10 Hold'em Tips: Pot Odds Basics

10 Hold'em Tips: Pot Odds Basics

One of the first and most important examples of "poker math" that new no-limit hold'em players need to learn is how to calculate "pot odds." In fact, when people talk about the "math of poker," a lot of the time they are mostly referring to pot odds and how an understanding of them can help you decide whether to bet, raise, call, or fold.

Put most simply, pot odds represents the ratio between what you stand to gain in a hand of poker and what you have to spend in order to get it — that is, the ratio between your reward and your risk when making any given decision during a poker hand.

Calculating Pot Odds

For example, if there is $80 in the pot and your opponent bets $20, that makes a total of $100 in the middle. That $100 is the reward you can get if you're willing to risk $20 to call the bet. Pot odds are expressed as a ratio (reward-to-risk). In this case you're having to risk $20 to win $100, so your pot odds are 100-to-20, or 5-to-1.

That's the scenario poker players most often describe when talking about pot odds — that is, when facing a bet and deciding whether or not to call or fold. You add the amount of the bet to what is already in the pot to calculate the reward, the bet you need to call represents the risk, and the pot odds "being given" to call is that reward-to-risk ratio.

Of course, you can also talk about pot odds after a player raises. Say you decide not just to call that $20 bet described above, but to raise to $80. That would mean your opponent has to call $60 to have a chance at winning what is now $180 in the middle — 180-to-60 or 3-to-1 pot odds.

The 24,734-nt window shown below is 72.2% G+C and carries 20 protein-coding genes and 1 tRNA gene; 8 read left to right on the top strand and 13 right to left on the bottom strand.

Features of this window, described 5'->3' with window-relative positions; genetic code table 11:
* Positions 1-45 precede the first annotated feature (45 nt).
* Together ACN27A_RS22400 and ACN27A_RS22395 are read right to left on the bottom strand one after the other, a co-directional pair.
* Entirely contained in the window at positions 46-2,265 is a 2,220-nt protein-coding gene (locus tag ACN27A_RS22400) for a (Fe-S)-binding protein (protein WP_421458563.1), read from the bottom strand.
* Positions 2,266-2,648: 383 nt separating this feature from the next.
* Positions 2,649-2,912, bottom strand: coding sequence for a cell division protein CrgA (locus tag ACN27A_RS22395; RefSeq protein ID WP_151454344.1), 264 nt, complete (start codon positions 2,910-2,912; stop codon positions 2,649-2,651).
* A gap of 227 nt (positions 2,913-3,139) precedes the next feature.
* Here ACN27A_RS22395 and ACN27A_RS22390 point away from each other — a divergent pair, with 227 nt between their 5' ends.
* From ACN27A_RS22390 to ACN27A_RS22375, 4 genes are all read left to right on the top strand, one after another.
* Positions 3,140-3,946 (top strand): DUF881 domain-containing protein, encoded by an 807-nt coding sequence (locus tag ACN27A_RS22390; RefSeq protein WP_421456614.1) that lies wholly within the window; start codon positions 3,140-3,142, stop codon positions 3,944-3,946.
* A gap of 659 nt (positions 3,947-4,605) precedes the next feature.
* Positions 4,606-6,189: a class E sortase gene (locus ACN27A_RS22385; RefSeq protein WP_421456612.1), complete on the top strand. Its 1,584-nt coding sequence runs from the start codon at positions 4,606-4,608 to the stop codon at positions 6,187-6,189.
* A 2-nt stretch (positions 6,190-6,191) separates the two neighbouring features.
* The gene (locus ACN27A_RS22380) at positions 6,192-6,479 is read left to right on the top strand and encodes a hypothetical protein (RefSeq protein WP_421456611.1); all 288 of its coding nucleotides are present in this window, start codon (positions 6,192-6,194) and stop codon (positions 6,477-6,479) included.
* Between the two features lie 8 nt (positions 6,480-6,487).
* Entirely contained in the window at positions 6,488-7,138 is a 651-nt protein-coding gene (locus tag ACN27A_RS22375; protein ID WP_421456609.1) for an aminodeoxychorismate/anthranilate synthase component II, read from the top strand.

That might seem simple enough — a little bit of addition and an easy division problem, and you can calculate pot odds.

But why bother? There are lots of reasons.

One big reason why you want to stay generally aware of what your pot odds are — which means keeping track of how big the pot is at all times and being able to compare the pot size to each bet — is that doing so helps you estimate whether or not the pot odds being offered to you are favorable or unfavorable given the situation.

Let's look at three common circumstances in no-limit hold'em in which pot odds can be helpful when making decisions.

Using Pot Odds When Playing a Drawing Hand

Say you are on a flush draw and have {j-Clubs}{10-Clubs} with the board showing {a-Clubs}{9-Clubs}{3-Diamonds}{2-Hearts}. There is $120 in the pot, and your opponent has bet $60. You could call to see the river card, but are the pot odds favorable enough for you to make the call?

It's easy enough to see that the reward is $180 ($120 in the pot plus the $60 bet), and so with a $60 risk you are getting 180-to-60 or 3-to-1 pot odds. Is that good or bad?

You believe you probably have to make a flush in order to make a better hand than your opponent's, so that means you have nine outs — the nine remaining clubs — to make your hand. You can see six cards (the two in your hand plus the four on the board), leaving 46 unknown cards, so you can estimate your chance of seeing a club fall on the river to be 9 out of 46, or just over 4-to-1 against.

Compare your pot odds (3-to-1 to call) to the odds you'll make your flush (a little worse than 4-to-1 against). It's clear that calling isn't such a good choice — that the pot odds aren't favorable for calling — because over the long term calling is not a profitable play.

Let's say you were to make this call 100 times. About 20 times you'd make your flush on the river (actually a little less, but we'll round it up). You'd be risking $60 x 100 or $6,000. But your reward would only be $180 x 20 or $3,600. After making this call 100 times and winning only 20 hands, you'd have lost $2,400! (Note: we aren't considering what extra money might be won or lost after the river card, but just the profitability of this particular turn call.)